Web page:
1 June 1999 Multiphoton excitation fluorescence imaging microscopy in the biomedical sciences
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Proceedings Volume 3604, Optical Diagnostics of Living Cells II; (1999) https://doi.org/10.1117/12.349211
Event: BiOS '99 International Biomedical Optics Symposium, 1999, San Jose, CA, United States
Abstract
Modern research in molecular, cellular, and developmental biology requires the precise measurement of cellular or subcellular activity in two- or three-dimensions. Many available fluorescence microscope techniques are yielding limited detail about the organization and dynamics of complex cellular structures. But the multi-photon (two- or more photon) excitation fluorescence imaging microscopy (MEFIM) system proposed here will provide a unique, state-of-the-art opportunity to integrate advances in optical microscopy, low- light video detection, and two- or three-dimensional image analysis in measuring the fluorescent signals from living cells. The MEFIM system uses longer excitation wavelength, which increases the penetration of the excitation of the sample, yet essentially reduces photobleaching and autofluorescence. But, more importantly, the infrared light excitation in the MEFIM techniques allows maintaining cell viability for longer periods of time and thus acquisition of more images. In our current work, we integrated the MEFIM system with one-photon laser scanning confocal microscope coupled to a verdi pumped tunable femtosecond pulsed ti- sapphire laser. Appropriate wavelength was tuned to excite the fluorescently labeled specimens and MEFIM images were acquired from living biological specimens at different optical sections. The importance of the MEFIM image acquisition and processing for biomedical sciences are discussed.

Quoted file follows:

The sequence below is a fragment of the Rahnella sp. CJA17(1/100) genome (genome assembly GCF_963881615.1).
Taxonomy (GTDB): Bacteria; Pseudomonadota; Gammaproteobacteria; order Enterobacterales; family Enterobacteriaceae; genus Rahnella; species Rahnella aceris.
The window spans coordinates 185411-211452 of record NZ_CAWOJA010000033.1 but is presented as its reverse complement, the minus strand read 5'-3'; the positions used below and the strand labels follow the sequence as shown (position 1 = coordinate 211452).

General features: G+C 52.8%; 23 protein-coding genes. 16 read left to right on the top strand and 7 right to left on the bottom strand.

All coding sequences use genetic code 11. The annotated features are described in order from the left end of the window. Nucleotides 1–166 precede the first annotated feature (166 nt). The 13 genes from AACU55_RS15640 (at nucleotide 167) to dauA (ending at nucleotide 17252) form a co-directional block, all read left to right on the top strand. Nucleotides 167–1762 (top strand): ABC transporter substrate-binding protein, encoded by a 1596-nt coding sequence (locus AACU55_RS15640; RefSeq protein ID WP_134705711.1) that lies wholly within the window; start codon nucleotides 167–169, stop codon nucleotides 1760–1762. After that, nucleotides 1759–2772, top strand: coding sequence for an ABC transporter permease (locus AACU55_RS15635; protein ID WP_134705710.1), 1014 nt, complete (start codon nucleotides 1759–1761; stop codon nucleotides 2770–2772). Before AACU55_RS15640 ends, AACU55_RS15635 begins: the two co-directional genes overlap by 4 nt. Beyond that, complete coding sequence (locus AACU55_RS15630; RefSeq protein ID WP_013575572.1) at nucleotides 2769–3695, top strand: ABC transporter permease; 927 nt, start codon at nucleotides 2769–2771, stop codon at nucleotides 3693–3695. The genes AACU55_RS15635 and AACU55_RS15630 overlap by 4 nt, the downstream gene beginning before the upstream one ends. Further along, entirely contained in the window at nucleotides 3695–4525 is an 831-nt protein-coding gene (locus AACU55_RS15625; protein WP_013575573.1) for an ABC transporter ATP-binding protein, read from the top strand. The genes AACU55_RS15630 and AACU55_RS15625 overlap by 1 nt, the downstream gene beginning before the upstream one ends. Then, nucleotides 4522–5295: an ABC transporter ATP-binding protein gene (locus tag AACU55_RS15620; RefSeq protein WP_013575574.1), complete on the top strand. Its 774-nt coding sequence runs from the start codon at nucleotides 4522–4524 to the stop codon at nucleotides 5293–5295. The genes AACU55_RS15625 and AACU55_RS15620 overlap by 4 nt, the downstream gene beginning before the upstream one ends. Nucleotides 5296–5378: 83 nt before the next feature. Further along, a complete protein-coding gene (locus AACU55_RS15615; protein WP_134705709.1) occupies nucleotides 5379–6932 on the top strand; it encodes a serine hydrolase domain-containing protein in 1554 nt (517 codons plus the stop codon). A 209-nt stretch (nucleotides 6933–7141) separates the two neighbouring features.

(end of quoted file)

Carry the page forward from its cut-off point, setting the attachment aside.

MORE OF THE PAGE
© (1999) COPYRIGHT Society of Photo-Optical Instrumentation Engineers (SPIE). Downloading of the abstract is permitted for personal use only.
Ammasi Periasamy, Ammasi Periasamy, } "Multiphoton excitation fluorescence imaging microscopy in the biomedical sciences", Proc. SPIE 3604, Optical Diagnostics of Living Cells II, (1 June 1999); doi: 10.1117/12.349211; https://doi.org/10.1117/12.349211
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